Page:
O.K., that’s what I think, now, what do you think? Are our lawmakers too out of touch with the real world to make the U.S. a better place for our younger generations (all of us for that matter)… or am I just being an eeyore, and everything will likely turn our fine for everyone anyway?

How do you feel about it?



In a prior post, I called attention to the declining numbers of new business startups over the past three years.

Here’s a chart showing the decline:

New Businesses Started

(Numbers [x1,000] from the Kauffman Index of Entrepreneurial Activity)

At the time I wrote the article, I assumed the decline was because there were now more jobs and fewer unemployed people. Those who had been contemplating starting a business must have simply gone back to work.

Apparently, that might not be the case…..

A recent article by Ben Casselman, FiveThirtyEight’s chief economics writer, presented the information that a much higher proportion (25%) of the long-term unemployed are simply “giving up” than are finding jobs (11%).

Here is Ben Casselman’s chart:

Share Giving Up

(Read Ben Casselman’s entire article here.)

I also may have been wrong when I wrote an article awhile back titled The End of the Technology Revolution? In this article I took the position that we were starting into an “Entrepreneurial Revolution.”

According to the two charts above—I was apparently mistaken. People are not turning from employment toward entrepreneurship… they are simply quitting.

And yet… 72% of employees say they don’t want to be an employee—they want to be entirely independent. That sounds like maybe they want to become entrepreneurs.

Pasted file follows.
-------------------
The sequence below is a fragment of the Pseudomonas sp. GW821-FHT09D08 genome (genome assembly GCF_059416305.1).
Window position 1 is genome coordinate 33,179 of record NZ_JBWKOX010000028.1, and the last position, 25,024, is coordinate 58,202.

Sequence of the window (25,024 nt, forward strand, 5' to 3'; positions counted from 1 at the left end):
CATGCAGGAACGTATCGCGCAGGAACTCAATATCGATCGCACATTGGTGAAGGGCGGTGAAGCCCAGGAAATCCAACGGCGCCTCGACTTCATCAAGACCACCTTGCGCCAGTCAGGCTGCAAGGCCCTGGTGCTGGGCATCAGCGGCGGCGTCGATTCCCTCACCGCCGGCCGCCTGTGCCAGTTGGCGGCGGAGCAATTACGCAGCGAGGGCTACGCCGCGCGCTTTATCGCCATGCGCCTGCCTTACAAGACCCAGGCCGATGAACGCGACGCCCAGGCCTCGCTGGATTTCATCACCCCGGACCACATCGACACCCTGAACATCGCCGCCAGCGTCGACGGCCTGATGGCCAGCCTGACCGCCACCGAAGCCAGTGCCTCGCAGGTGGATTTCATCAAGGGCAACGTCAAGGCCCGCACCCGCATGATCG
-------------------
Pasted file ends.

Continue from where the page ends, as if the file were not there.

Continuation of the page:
Or, do they just want to quit working—period?

If the labor force is shrinking, and new business startups are declining—what does the future hold for upcoming generations… other than government subsistence?

Well, I for one believe in the entrepreneurial spirit of Americans. Here’s why:

Courtesy LemonadeDetroit.com – Erik Proulx

What do you think about the people in Detroit who live in what many consider an industrial wasteland; but yet, see immense possibilities for small businesses in the abandoned buildings that formerly housed large corporations?

Do you think that if the people in Detroit can become entrepreneurs, others with fewer obstacles can also become entrepreneurs—instead of quitting altogether?

Moreover, could there even be an Entrepreneurial Revolution all across America in coming years and generations?

Why not?


Unemployment and Opportunity

Well, unemployment rose above the 10 percent mark last month, and although the rate of lay-offs slowed, there is no sign that they will be halting anytime soon. Of course the politicos seem to take great pride in the fact that only 190,000 people lost their jobs last month. I am sure those 190,000 people take much comfort in that.

What do people do when they lose their jobs? I suppose many do nothing and just wait for their job to come back—if it ever does. Others decide to do something “special” with the new situation just forced on them.

Erik Proulx is one of the latter. In fact, he decided to make a documentary movie of what many people do when they become unemployed. The movie is titled, “Lemonade,” and will be released soon. The trailer can be viewed below.

(email subscribers view on my blog)

If the trailer is any indication, Lemonade should prove extremely interesting. Here’s what Erik had to say about his movie:

“…I hope even more that people walk away with an understanding of Lemonade’s intent: that losing your job can be devastating. But with the right perspective and a work ethic, it can also be the single greatest moment of your career.” —Erik Proulx

The point is that there are many things people could do—and for some, becoming unemployed provides the impetus they needed to follow their dreams.

As Erik said in a recent post “…Do something amazing!”

Have any of you ever been laid-off? What did you do when it happened?